From: Peter Kirk (email@example.com)
Date: Thu Jul 01 2004 - 03:29:15 CDT
On 30/06/2004 17:49, John Cowan wrote:
>Peter Kirk scripsit:
>>Since the characters are in fact exactly equivalent, you can use
>>whichever you wish, as long as you are aware that some processes may
>>change one to the other. They should be rendered identically.
>True. But the original question was "Which are preferred", and there
>is a definite answer to that.
The original question was actually
> What is the recommended usage for
> Classical Greek (and why is it better)?
There seems to be an answer to the first question, in the Unicode FAQ. I
have attempted to answer the second, but found that in fact it is not
better, at least not consistently so. It should not make any difference,
but in practice it does.
>>But, in favour of using the versions from the Extended Greek sets,
>>there are a number of fonts around which render the versions in the
>>main Greek and Coptic block (or has it been officially renamed just
>>"Greek"?) with a vertical tonos,
>Quite so. In general, though, we should encode text correctly ...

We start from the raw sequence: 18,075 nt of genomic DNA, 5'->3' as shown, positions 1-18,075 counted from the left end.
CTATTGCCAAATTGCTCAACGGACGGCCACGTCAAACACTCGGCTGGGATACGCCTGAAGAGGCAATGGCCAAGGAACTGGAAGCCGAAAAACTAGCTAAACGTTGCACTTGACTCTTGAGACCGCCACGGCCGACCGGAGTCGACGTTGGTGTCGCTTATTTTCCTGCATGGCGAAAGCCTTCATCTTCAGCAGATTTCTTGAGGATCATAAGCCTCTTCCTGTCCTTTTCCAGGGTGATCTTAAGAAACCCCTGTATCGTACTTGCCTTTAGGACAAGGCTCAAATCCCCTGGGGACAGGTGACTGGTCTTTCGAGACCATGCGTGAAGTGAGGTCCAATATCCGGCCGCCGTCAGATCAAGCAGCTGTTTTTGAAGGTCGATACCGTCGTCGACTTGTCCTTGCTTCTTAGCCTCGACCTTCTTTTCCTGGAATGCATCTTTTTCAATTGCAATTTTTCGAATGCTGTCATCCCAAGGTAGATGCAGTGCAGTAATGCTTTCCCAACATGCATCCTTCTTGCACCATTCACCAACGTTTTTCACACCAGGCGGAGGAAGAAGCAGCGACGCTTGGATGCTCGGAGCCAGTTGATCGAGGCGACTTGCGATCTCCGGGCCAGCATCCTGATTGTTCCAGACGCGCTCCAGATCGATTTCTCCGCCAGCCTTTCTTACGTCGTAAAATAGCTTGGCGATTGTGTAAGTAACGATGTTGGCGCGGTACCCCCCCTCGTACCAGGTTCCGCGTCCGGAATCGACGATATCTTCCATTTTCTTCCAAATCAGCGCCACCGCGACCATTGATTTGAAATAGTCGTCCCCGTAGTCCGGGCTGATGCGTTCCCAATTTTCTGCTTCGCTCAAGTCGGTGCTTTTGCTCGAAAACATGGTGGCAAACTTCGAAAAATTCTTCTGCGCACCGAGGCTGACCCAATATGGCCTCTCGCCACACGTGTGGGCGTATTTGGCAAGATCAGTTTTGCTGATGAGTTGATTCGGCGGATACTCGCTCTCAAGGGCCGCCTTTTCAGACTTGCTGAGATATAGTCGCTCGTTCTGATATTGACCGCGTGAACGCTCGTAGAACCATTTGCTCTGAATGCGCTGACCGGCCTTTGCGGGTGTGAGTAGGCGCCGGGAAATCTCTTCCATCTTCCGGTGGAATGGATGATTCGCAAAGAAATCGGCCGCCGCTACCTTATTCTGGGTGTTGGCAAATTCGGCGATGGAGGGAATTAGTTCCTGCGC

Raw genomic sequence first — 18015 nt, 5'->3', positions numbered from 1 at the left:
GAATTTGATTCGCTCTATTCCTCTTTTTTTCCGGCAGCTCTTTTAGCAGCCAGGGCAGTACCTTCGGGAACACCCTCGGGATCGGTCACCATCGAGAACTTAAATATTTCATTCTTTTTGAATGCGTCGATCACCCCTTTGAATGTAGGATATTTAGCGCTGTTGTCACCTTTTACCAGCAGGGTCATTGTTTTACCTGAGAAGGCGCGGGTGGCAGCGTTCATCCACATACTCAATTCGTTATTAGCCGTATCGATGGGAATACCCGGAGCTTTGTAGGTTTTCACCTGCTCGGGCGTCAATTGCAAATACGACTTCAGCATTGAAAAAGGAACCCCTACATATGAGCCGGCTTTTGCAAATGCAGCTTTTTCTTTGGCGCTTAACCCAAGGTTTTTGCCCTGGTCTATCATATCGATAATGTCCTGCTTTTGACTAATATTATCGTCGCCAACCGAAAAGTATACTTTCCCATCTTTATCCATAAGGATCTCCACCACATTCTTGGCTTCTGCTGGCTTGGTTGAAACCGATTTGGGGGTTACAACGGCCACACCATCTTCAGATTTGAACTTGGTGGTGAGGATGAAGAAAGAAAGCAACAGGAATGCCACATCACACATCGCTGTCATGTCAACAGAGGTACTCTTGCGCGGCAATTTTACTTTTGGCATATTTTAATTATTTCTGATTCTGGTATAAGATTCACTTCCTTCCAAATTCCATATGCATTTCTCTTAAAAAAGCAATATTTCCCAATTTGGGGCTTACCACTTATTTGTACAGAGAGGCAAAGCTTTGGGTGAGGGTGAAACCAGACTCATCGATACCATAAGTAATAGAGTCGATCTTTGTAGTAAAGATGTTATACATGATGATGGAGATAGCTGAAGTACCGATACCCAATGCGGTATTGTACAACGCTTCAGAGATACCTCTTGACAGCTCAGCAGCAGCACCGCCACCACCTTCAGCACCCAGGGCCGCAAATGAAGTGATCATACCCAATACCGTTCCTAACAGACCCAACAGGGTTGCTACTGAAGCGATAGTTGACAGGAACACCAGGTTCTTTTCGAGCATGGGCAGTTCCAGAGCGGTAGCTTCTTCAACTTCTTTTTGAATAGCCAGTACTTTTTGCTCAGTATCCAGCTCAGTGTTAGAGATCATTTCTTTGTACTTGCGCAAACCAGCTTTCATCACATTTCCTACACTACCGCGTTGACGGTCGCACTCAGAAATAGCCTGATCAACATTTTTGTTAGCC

All three encodings (decomposed, basic Greek block, Extended Greek
block) are correct, and canonically equivalent. So, as far as I can
tell, the only good reasons for preferring one to any others are
practical ones such as the availability of correct fonts, rendering
engines etc. For Busmanus these considerations imply that precomposed
characters are definitely preferable, and using the Extended Greek block
>... and then
>use correct fonts, rather than adjusting our encoding to the vagaries
>of erroneous or obsolete fonts. Unicode 2.0 fonts also have the problem
>that they produce the wrong forms for theta and phi in running text.
-- Peter Kirk firstname.lastname@example.org (personal) email@example.com (work) http://www.qaya.org/
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